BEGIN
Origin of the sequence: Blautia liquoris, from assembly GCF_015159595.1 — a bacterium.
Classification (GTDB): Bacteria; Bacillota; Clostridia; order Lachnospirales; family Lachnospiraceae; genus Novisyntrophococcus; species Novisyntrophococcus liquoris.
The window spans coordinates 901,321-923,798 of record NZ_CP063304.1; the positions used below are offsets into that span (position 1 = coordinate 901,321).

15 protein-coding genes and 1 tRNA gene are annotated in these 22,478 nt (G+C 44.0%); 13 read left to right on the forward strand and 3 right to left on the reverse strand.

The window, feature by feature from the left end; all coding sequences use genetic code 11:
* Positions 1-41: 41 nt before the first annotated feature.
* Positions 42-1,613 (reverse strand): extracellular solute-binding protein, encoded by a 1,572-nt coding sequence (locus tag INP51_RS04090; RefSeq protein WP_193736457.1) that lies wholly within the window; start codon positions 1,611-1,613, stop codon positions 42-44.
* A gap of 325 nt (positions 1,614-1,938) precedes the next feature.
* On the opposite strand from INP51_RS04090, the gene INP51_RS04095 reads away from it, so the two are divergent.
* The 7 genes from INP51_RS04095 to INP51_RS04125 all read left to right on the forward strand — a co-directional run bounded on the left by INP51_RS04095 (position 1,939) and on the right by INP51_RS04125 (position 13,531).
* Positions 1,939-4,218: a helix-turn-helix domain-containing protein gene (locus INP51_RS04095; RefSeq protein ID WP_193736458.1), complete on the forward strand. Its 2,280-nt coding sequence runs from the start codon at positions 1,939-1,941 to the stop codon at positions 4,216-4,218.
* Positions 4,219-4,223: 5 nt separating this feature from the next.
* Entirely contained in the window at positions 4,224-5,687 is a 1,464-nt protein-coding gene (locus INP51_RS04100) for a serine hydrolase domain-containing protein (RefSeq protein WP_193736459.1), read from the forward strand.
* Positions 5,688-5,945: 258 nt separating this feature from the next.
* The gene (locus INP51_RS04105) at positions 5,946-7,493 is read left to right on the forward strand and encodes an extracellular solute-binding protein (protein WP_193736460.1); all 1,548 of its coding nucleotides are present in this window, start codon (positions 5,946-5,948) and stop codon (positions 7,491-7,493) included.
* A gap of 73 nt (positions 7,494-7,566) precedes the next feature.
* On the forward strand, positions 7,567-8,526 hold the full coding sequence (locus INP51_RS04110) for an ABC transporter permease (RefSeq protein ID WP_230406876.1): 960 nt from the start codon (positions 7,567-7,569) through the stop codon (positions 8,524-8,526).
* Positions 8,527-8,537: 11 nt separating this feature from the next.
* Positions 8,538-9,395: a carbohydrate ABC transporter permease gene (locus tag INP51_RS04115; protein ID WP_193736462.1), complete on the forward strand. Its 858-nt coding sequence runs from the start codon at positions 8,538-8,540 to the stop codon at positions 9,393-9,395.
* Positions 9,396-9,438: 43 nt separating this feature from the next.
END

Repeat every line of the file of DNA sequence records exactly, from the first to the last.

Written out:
Origin of the sequence: Blautia liquoris, from assembly GCF_015159595.1 — a bacterium.
Classification (GTDB): Bacteria; Bacillota; Clostridia; order Lachnospirales; family Lachnospiraceae; genus Novisyntrophococcus; species Novisyntrophococcus liquoris.
The window spans coordinates 901,321-923,798 of record NZ_CP063304.1; the positions used below are offsets into that span (position 1 = coordinate 901,321).

15 protein-coding genes and 1 tRNA gene are annotated in these 22,478 nt (G+C 44.0%); 13 read left to right on the forward strand and 3 right to left on the reverse strand.

The window, feature by feature from the left end; all coding sequences use genetic code 11:
* Positions 1-41: 41 nt before the first annotated feature.
* Positions 42-1,613 (reverse strand): extracellular solute-binding protein, encoded by a 1,572-nt coding sequence (locus tag INP51_RS04090; RefSeq protein WP_193736457.1) that lies wholly within the window; start codon positions 1,611-1,613, stop codon positions 42-44.
* A gap of 325 nt (positions 1,614-1,938) precedes the next feature.
* On the opposite strand from INP51_RS04090, the gene INP51_RS04095 reads away from it, so the two are divergent.
* The 7 genes from INP51_RS04095 to INP51_RS04125 all read left to right on the forward strand — a co-directional run bounded on the left by INP51_RS04095 (position 1,939) and on the right by INP51_RS04125 (position 13,531).
* Positions 1,939-4,218: a helix-turn-helix domain-containing protein gene (locus INP51_RS04095; RefSeq protein ID WP_193736458.1), complete on the forward strand. Its 2,280-nt coding sequence runs from the start codon at positions 1,939-1,941 to the stop codon at positions 4,216-4,218.
* Positions 4,219-4,223: 5 nt separating this feature from the next.
* Entirely contained in the window at positions 4,224-5,687 is a 1,464-nt protein-coding gene (locus INP51_RS04100) for a serine hydrolase domain-containing protein (RefSeq protein WP_193736459.1), read from the forward strand.
* Positions 5,688-5,945: 258 nt separating this feature from the next.
* The gene (locus INP51_RS04105) at positions 5,946-7,493 is read left to right on the forward strand and encodes an extracellular solute-binding protein (protein WP_193736460.1); all 1,548 of its coding nucleotides are present in this window, start codon (positions 5,946-5,948) and stop codon (positions 7,491-7,493) included.
* A gap of 73 nt (positions 7,494-7,566) precedes the next feature.
* On the forward strand, positions 7,567-8,526 hold the full coding sequence (locus INP51_RS04110) for an ABC transporter permease (RefSeq protein ID WP_230406876.1): 960 nt from the start codon (positions 7,567-7,569) through the stop codon (positions 8,524-8,526).
* Positions 8,527-8,537: 11 nt separating this feature from the next.
* Positions 8,538-9,395: a carbohydrate ABC transporter permease gene (locus tag INP51_RS04115; protein ID WP_193736462.1), complete on the forward strand. Its 858-nt coding sequence runs from the start codon at positions 8,538-8,540 to the stop codon at positions 9,393-9,395.
* Positions 9,396-9,438: 43 nt separating this feature from the next.